Ben Franklin Statue

Ben Franklin Statue. Los Angeles Explorers Guild.

Ben Franklin Statue

In an out-of-the-way corner of Glendale’s Exchange, you’ll find a bronze statue of Benjamin Franklin sitting alone on a bench.

For more than 30 years Ben Franklin, wearing his trademark shoulder-length hair along with a pair of small spectacles, has been holding court in downtown Glendale. For most of those three decades, he sat peaceably on his bench in front of a multi-tiered fountain in a central courtyard. At some point in more recent years he seems to have wandered a bit, over to an unassuming spot just outside Zono Sushi. Maybe he was hungry.

Keeping an eye on Zono Sushi in Glendale’s Exchange. Photo from the author’s collection.

This Ben Franklin Statue has the distinction of being the the first public art in Glendale’s downtown business district. Back in 1990, the Glendale City Council decided that public art was important and any new developments in the downtown business district needed to incorporate some form of public art. The Council even set aside a budget of $100,000 a year to build a city arts program.

Missing something, Ben? Photo from the author’s collection.

But Glendale didn’t have to pay for Ben Franklin — the Howard-Platz Group, developer of the Exchange, purchased the Franklin statue for $33,000 and donated it to the city in November 1990. The statue was created by Colorado-based sculptor George Wayne Lundeen in 1987. If you look closely, you can see Lundeen’s signature on the edge of Franklin’s coat (the right side when looking at the statue).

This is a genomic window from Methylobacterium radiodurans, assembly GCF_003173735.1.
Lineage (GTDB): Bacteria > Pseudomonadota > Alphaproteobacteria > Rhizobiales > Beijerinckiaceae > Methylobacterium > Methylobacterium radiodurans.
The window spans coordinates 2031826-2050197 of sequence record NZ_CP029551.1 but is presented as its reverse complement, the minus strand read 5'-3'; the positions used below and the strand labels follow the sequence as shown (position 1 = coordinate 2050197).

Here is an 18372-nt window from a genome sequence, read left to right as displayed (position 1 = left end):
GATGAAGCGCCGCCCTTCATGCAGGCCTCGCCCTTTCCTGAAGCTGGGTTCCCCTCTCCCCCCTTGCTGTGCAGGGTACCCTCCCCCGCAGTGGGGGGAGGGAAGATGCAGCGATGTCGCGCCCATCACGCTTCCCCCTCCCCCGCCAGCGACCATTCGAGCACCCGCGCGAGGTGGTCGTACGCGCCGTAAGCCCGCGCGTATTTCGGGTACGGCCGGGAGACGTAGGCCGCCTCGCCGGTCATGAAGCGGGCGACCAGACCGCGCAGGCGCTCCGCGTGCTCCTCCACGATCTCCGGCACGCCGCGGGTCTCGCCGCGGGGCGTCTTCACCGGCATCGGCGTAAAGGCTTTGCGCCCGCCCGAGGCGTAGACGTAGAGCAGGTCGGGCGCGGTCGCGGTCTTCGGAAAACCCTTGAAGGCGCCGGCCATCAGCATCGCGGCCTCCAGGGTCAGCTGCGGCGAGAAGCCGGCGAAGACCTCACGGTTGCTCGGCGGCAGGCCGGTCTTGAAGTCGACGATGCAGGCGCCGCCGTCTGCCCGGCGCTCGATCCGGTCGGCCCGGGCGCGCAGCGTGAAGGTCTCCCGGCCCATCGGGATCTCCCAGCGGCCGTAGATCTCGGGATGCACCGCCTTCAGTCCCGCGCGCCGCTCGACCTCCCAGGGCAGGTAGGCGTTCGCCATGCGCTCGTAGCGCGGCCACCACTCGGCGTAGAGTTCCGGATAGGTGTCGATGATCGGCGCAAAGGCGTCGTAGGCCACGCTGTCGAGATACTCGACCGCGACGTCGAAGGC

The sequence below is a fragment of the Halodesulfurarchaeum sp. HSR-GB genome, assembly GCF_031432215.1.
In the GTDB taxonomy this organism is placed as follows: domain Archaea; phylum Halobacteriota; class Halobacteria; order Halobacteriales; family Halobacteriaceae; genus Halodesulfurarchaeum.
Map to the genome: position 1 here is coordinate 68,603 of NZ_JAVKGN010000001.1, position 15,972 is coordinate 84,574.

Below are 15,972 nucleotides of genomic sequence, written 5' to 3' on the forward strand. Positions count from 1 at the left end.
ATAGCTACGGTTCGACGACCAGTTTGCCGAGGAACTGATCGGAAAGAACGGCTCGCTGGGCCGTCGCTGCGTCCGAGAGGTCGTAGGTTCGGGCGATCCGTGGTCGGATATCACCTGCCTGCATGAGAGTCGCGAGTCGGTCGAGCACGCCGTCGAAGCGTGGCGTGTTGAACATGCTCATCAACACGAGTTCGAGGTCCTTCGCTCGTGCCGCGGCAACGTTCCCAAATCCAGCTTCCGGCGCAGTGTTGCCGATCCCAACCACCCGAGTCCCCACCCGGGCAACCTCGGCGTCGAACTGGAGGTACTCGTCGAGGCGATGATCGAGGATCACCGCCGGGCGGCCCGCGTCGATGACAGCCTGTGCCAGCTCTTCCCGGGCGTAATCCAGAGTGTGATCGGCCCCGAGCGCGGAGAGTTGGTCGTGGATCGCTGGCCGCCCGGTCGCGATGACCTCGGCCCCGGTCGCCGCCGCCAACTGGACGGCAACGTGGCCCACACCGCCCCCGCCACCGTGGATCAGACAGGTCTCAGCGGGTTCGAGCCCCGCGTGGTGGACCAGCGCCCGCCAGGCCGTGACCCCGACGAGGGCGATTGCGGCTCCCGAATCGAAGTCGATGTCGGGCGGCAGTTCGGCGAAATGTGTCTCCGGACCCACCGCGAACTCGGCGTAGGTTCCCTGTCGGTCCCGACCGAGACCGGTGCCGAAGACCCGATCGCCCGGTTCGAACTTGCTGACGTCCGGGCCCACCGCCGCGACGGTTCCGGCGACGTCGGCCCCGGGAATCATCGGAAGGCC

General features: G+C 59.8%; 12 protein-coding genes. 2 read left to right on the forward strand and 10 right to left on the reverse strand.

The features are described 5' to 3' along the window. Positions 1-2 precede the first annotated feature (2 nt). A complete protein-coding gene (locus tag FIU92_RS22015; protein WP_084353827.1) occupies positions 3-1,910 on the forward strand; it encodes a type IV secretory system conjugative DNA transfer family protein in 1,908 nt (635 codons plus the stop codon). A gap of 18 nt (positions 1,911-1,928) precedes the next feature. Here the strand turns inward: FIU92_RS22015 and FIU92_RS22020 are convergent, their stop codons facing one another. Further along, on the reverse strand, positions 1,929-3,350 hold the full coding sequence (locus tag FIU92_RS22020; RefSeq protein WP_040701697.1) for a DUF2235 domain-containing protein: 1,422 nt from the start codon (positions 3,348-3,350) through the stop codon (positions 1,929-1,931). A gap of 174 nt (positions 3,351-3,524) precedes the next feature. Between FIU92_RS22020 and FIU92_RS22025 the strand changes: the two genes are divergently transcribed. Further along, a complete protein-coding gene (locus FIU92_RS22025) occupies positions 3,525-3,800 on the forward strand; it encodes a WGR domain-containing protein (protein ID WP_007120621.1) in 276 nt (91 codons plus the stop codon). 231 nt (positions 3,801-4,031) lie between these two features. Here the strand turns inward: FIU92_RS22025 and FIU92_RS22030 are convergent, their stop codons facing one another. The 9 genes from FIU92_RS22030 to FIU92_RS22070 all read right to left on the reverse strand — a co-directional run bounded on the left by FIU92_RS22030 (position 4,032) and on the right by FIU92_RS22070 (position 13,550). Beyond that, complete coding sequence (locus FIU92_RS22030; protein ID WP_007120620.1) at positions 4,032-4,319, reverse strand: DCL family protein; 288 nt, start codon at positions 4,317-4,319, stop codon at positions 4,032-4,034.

Observant types may notice that Ben’s posture looks a little weird. His left hand is extended, palm and fingers pointing downward in an unnatural fashion. Similarly, his right hand, draped casually over the back of the bench, appears as if it should be holding something. And indeed it should.

Originally, the esteemed Mr. Franklin held a cane in his left hand and a copy of the unfurled Declaration of Independence (although some reports label it as the U.S. Constitution) in his right. He was also accompanied by two pigeons — one perched, one alighting — on the top of his bench. Even the left temple of his glasses has gone missing.

All that “extra stuff” went missing sometime in the early 2000s. The general consensus is that these items were absconded with to be sold for scrap. You can still see the feet of the bird that was perched on top of the bench.

This bird has flown. Photo from the author’s collection.

You can see a picture of the Ben Franklin Statue complete with all its accouterments at Artnet.

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Before Rick Caruso came along with his Americana down the street, the Exchange was a happening spot in downtown Glendale. Now it’s all but a ghost town of papered-over windows and empty alleys. But old Ben still sits on his bench, holding an invisible relic from the early days of U.S. history. He looks like he could use a little company. So next time you’re wandering through the alleys of Glendale, swing by, take a seat, and spend some time with Ben Franklin.

This Ben Franklin Statue is only one of 21 cast versions. Other editions of this same statue can be found in Kansas City, Missouri; Detroit, Michigan; Holland, Michigan; Alexandria, Virginia; and Independence, Ohio.

For more details and some (very small) images of what the statue looks like with cane, historic documentation, and pigeons, visit the Smithsonian’s Inventories of American Painting and Sculpture.

Ben Franklin Statue

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Tom Fassbender is a writer of things with a strong adventurous streak. When not exploring Los Angeles, he’s been known to enjoy a cup of coffee or two. You can find him at Facebook, Instagram, and Twitter.


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